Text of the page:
Eisner also is the co-author of Economics, Politics, and American Public Policy published by M. E. Sharpe in 2013. This text introduces students to the interrelationship of politics and economics in American public policymaking: how economic concerns have been legislated into law since Franklin Roosevelt’s time and how politics (e.g., Washington gridlock) affects the economy and the making of public policy. Students learn how to measure various indicators of economic performance, how the U.S. economy works (domestically and with international linkages), and how and why policymakers act to stabilize an economy in an economic downturn. Additionally, many social insurance programs (Social Security, Medicare, Medicaid) are explained and the current fiscal issues concerning current/future costs are treated in some detail. The book concludes with a full chapter case study on the Obama administration’s response to the Great Recession and its dealings with Congress; the implementation of the Affordable Care Act is also discussed.

Lim Delivers “Senior Voices” Baccalaureate Address

Elvin Lim

Elvin Lim

Elvin Lim, associate professor of government, presented the following remarks during the “Senior Voices” baccalaureate address on May 25:

As we gather today to commemorate the last four years of our seniors’ career at Wesleyan, perhaps some of you are feeling some trepidation about your futures outside of this ivory tower. So I have decided to direct my remarks today on the subject of contingency, and the human reaction to it, uncertainty, which is the source of all our hopes and fears.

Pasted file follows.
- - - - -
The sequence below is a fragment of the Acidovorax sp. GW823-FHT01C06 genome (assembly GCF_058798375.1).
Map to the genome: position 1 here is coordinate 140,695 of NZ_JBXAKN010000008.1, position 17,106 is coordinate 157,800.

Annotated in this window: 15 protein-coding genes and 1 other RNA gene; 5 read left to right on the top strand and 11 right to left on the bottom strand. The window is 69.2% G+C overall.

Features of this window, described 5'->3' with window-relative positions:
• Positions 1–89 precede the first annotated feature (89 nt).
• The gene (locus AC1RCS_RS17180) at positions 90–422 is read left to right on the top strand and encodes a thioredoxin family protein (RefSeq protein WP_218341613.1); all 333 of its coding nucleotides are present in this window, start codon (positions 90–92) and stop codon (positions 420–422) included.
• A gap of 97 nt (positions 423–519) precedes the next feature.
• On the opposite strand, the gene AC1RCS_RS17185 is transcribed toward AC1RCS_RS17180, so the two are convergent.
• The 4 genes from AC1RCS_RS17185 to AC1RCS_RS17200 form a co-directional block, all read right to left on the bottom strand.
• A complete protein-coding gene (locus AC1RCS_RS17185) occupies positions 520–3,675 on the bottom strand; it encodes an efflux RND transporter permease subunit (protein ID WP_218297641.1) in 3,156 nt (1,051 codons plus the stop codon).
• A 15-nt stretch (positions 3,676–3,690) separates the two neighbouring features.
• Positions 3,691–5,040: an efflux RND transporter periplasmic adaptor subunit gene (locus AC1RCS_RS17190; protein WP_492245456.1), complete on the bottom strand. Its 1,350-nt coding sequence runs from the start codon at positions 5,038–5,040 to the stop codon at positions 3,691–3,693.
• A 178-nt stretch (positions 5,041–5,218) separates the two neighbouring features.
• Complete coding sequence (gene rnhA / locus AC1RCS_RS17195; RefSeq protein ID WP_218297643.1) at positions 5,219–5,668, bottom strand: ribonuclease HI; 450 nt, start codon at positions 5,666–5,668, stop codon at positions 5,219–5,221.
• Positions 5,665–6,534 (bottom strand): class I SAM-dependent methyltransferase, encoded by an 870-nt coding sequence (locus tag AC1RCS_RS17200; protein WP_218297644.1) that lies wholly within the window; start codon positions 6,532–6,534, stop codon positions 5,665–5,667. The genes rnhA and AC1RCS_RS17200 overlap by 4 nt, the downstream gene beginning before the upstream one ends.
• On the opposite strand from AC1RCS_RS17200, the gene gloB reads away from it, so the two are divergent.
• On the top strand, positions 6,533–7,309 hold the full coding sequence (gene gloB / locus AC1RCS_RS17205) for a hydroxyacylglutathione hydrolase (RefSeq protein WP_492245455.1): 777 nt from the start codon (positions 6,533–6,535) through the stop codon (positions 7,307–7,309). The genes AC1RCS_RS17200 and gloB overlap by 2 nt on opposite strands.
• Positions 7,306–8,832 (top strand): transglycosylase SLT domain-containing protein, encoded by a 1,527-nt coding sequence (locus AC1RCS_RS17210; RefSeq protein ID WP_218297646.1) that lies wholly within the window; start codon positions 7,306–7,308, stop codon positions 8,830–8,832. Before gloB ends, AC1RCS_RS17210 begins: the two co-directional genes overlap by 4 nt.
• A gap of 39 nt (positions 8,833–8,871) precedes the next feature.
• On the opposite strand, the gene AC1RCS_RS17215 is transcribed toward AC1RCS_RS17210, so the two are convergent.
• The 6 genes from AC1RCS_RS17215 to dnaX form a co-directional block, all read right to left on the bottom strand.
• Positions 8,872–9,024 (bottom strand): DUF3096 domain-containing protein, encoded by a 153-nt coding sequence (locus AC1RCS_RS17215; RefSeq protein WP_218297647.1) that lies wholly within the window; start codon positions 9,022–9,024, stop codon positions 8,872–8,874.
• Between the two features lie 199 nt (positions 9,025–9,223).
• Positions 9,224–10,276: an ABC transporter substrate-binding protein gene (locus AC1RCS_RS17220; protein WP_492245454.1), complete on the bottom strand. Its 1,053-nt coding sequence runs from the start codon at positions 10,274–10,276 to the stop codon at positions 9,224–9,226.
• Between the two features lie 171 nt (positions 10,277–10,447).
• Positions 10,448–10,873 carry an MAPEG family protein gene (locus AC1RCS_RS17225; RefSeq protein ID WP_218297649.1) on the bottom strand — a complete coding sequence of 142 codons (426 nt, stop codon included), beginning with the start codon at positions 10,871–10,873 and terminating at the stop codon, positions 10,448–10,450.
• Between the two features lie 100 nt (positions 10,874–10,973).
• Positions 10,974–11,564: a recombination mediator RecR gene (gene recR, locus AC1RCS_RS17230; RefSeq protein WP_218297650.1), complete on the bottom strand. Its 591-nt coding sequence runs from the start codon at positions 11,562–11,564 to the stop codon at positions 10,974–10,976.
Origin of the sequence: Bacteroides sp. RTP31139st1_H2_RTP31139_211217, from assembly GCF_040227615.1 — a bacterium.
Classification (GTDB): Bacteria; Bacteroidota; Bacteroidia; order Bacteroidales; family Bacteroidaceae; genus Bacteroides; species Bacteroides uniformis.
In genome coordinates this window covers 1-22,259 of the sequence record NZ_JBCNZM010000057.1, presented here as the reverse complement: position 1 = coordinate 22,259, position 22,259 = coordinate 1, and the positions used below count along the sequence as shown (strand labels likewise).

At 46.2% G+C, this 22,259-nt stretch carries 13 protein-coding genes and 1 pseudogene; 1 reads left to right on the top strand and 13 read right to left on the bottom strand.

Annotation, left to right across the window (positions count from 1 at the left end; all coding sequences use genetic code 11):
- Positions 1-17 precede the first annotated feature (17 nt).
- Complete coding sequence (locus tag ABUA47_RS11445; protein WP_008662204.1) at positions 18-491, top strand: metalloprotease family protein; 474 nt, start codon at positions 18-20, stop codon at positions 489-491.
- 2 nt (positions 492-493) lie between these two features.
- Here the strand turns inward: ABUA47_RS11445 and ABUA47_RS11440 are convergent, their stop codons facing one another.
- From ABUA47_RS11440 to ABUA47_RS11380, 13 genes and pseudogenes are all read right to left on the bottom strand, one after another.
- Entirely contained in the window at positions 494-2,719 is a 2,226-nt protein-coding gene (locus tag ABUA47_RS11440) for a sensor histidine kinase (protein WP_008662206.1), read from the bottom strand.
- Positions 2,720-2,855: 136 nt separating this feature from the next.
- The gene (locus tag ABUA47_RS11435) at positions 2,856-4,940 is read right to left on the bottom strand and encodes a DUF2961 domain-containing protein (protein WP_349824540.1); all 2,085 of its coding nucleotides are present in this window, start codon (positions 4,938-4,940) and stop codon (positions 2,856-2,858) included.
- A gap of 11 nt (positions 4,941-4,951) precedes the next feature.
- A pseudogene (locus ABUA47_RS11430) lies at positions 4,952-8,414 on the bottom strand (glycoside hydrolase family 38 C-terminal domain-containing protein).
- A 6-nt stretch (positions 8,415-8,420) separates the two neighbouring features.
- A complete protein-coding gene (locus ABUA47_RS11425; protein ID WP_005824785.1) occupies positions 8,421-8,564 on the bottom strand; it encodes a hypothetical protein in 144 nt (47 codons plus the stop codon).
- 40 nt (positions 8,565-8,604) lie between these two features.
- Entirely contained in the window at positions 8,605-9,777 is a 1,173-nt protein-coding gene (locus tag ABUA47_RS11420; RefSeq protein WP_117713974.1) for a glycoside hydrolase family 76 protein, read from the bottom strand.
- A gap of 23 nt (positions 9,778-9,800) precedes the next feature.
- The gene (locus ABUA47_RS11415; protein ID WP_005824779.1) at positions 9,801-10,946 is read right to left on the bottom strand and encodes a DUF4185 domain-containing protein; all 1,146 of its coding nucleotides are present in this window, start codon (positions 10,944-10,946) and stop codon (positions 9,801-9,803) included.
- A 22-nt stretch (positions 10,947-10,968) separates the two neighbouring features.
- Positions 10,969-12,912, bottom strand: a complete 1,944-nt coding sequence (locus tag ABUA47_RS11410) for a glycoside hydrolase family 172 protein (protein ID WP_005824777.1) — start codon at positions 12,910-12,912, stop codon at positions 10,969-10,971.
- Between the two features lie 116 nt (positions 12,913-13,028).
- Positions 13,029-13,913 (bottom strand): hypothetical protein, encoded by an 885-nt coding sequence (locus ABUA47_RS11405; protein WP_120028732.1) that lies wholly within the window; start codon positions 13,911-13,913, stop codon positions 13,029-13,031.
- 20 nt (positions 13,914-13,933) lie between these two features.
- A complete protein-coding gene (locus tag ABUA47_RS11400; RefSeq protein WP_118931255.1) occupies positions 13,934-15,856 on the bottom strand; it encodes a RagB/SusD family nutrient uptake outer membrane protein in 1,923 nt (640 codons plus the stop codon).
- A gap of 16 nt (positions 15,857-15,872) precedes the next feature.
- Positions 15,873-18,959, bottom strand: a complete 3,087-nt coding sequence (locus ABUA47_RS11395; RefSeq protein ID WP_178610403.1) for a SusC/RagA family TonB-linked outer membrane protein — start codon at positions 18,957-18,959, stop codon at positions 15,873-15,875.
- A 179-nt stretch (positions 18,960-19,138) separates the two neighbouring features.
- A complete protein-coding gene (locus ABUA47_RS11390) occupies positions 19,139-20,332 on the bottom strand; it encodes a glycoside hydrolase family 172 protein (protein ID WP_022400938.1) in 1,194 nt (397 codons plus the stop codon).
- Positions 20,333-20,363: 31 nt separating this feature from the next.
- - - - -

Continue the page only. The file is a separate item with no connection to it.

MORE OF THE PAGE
Plato had said that in order to understand the nature of justice, we must first observe its incarnations in just republics. So I shall try to do the same in my effort to understand contingency. Perhaps if we analyzed how civilizations have coped with uncertainty, we may better understand how we, as individuals, can cope with uncertainty. I will propose that the collective solution for uncertainty – stamping it out – is exactly opposite to the individual solution: embracing it.

So how did ancient, or pre-modern societies cope with uncertainty? Quite simply, they defined it away. And they did it in two ways. The Pagan religions tended to characterize the Gods as crazy. Contingency came in the form of the capricious Gods. The Judeo-Christian religions went the other way. They understood their God to be all-knowing and omnipotent. Since God was all-knowing, there was no contingency. We may not know what is to come, but God does. This can be encapsulated in the common phrase, “everything happens for a reason.” That was how we coped with uncertainty.

McGuire’s Book Chapter, Article Published in Latin American, Politics Publications

James McGuire

James McGuire, professor and chair of government, professor of Latin American studies, tutor in the College of Social Studies, recently had a book chapter and an article published.